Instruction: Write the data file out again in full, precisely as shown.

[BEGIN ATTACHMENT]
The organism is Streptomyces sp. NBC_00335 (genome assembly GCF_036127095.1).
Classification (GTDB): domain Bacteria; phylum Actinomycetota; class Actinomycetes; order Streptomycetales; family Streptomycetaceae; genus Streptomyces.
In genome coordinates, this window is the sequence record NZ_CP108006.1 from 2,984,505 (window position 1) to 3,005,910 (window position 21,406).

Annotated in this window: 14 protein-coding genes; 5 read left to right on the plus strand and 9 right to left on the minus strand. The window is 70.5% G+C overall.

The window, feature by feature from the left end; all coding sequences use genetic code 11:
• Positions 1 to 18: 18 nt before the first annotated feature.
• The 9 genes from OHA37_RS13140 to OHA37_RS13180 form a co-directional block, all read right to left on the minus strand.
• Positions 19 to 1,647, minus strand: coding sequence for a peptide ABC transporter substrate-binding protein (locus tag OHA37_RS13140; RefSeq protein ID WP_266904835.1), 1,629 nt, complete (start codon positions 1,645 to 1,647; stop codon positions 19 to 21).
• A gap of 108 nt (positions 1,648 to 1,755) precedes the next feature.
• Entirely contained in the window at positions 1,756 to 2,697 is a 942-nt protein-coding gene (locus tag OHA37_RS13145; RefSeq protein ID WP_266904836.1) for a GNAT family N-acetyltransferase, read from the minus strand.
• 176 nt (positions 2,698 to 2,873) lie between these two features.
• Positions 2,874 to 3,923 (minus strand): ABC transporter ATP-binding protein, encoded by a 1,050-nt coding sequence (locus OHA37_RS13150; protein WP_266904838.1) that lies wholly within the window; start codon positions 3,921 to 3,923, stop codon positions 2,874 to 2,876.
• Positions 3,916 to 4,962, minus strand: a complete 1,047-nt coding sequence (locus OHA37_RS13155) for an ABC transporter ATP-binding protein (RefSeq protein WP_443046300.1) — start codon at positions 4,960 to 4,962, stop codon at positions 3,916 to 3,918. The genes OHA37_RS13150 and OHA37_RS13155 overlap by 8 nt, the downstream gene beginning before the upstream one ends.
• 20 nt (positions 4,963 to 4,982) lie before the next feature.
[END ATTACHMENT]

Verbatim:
The organism is Streptomyces sp. NBC_00335 (genome assembly GCF_036127095.1).
Classification (GTDB): domain Bacteria; phylum Actinomycetota; class Actinomycetes; order Streptomycetales; family Streptomycetaceae; genus Streptomyces.
In genome coordinates, this window is the sequence record NZ_CP108006.1 from 2,984,505 (window position 1) to 3,005,910 (window position 21,406).

Annotated in this window: 14 protein-coding genes; 5 read left to right on the plus strand and 9 right to left on the minus strand. The window is 70.5% G+C overall.

The window, feature by feature from the left end; all coding sequences use genetic code 11:
• Positions 1 to 18: 18 nt before the first annotated feature.
• The 9 genes from OHA37_RS13140 to OHA37_RS13180 form a co-directional block, all read right to left on the minus strand.
• Positions 19 to 1,647, minus strand: coding sequence for a peptide ABC transporter substrate-binding protein (locus tag OHA37_RS13140; RefSeq protein ID WP_266904835.1), 1,629 nt, complete (start codon positions 1,645 to 1,647; stop codon positions 19 to 21).
• A gap of 108 nt (positions 1,648 to 1,755) precedes the next feature.
• Entirely contained in the window at positions 1,756 to 2,697 is a 942-nt protein-coding gene (locus tag OHA37_RS13145; RefSeq protein ID WP_266904836.1) for a GNAT family N-acetyltransferase, read from the minus strand.
• 176 nt (positions 2,698 to 2,873) lie between these two features.
• Positions 2,874 to 3,923 (minus strand): ABC transporter ATP-binding protein, encoded by a 1,050-nt coding sequence (locus OHA37_RS13150; protein WP_266904838.1) that lies wholly within the window; start codon positions 3,921 to 3,923, stop codon positions 2,874 to 2,876.
• Positions 3,916 to 4,962, minus strand: a complete 1,047-nt coding sequence (locus OHA37_RS13155) for an ABC transporter ATP-binding protein (RefSeq protein WP_443046300.1) — start codon at positions 4,960 to 4,962, stop codon at positions 3,916 to 3,918. The genes OHA37_RS13150 and OHA37_RS13155 overlap by 8 nt, the downstream gene beginning before the upstream one ends.
• 20 nt (positions 4,963 to 4,982) lie before the next feature.